First Results from the James Webb Space Telescope
NASA’s James Webb Space Telescope has delivered the deepest and sharpest infrared image of the distant universe so far. Webb’s First Deep Field is galaxy cluster SMACS 0723, and it is teeming with thousands of galaxies – including the faintest objects ever observed in the infrared.
Image credit: NASA
Friday 5th May 2023 7.30 pm in the BRLSI and can be attended remotely on Zoom.
Professor of Astrophysics, UCL
The first billion years after the Big Bang represent the final frontier in assembling a complete picture of cosmic history. During this period early galaxies formed and the universe first became bathed in light.
How and when did all this occur? Recent progress with the James Webb Space Telescope suggests we may soon witness this dramatic period when the universe emerged from darkness. The motivation is fundamental: the origin of starlight began the chemical evolution which ultimately led to our own existence in this remarkable universe.
Richard Ellis is Professor of Astrophysics at University College London. A Welshman by birth he has held professorial positions at Durham, Cambridge and Oxford universities and spent 16 years at the California Institute of Technology where he was Director of the Palomar Observatory. Richard is a Fellow of the Royal Society and the Australian Academy of Sciences, and was awarded the Gold Medal of the Royal Astronomical Society and the Royal Medal of the Royal Society for his research achievements in cosmology and galaxy evolution. One of the most highly-cited astronomers, he has recently published a semi-autobiographical account of the progress over his career in studying distant galaxies in “When Galaxies Were Born: The Quest for Cosmic Dawn” (Princeton 2022).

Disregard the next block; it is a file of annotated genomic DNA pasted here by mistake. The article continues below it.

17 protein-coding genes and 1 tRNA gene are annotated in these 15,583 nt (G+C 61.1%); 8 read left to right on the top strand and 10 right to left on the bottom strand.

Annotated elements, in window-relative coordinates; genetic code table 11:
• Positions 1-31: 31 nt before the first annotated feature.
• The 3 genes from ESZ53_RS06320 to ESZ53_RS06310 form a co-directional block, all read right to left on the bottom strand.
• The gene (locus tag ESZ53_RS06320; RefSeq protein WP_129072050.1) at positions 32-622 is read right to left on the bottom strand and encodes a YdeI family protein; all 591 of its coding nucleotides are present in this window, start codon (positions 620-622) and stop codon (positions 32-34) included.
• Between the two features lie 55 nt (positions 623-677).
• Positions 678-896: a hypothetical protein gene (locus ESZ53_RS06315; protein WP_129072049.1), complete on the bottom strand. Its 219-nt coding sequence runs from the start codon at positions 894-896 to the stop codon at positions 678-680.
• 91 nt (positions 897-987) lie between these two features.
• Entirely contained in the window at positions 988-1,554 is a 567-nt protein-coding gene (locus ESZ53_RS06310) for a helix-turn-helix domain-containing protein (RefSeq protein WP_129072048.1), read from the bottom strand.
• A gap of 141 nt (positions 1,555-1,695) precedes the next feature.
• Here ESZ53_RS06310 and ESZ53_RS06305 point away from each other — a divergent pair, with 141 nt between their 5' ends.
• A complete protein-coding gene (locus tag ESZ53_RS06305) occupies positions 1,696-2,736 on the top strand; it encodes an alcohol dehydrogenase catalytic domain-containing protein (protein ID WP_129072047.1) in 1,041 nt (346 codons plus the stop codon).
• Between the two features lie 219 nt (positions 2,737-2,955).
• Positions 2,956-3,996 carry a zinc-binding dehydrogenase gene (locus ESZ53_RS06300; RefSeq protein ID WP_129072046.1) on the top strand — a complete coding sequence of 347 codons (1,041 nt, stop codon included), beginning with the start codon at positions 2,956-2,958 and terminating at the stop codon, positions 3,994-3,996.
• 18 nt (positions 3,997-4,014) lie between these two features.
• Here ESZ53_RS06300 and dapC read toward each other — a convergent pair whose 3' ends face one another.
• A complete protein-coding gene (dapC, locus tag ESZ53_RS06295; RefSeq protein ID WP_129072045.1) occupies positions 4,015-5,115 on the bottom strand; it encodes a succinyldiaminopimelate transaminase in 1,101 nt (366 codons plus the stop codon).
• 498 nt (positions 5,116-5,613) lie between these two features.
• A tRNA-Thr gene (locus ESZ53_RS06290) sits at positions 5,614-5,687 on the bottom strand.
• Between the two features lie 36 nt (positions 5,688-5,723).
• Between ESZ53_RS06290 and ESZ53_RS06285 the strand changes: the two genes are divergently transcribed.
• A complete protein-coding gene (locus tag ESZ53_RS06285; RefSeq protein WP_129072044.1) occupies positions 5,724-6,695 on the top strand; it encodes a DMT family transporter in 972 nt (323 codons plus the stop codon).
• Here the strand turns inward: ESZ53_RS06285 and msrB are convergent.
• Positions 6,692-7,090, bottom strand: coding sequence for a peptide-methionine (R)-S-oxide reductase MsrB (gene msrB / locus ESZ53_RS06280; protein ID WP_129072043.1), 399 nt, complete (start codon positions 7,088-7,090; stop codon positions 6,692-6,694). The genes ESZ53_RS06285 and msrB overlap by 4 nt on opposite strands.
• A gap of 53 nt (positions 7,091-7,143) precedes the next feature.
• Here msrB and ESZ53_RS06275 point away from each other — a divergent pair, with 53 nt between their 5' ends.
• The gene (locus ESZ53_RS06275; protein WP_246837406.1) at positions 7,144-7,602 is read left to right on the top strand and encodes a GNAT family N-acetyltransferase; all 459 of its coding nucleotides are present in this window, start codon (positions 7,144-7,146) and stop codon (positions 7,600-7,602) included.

“When Galaxies Were Born: The Quest for Cosmic Dawn” is available from Amazon at a cost of £23 with free delivery on this link: https://www.amazon.co.uk/When-Galaxies-Were-Born-Cosmic/dp/0691211302. Anyone who brings a copy of the book to the lecture can get it signed by Richard Ellis.
A recording of the lecture is freely available here.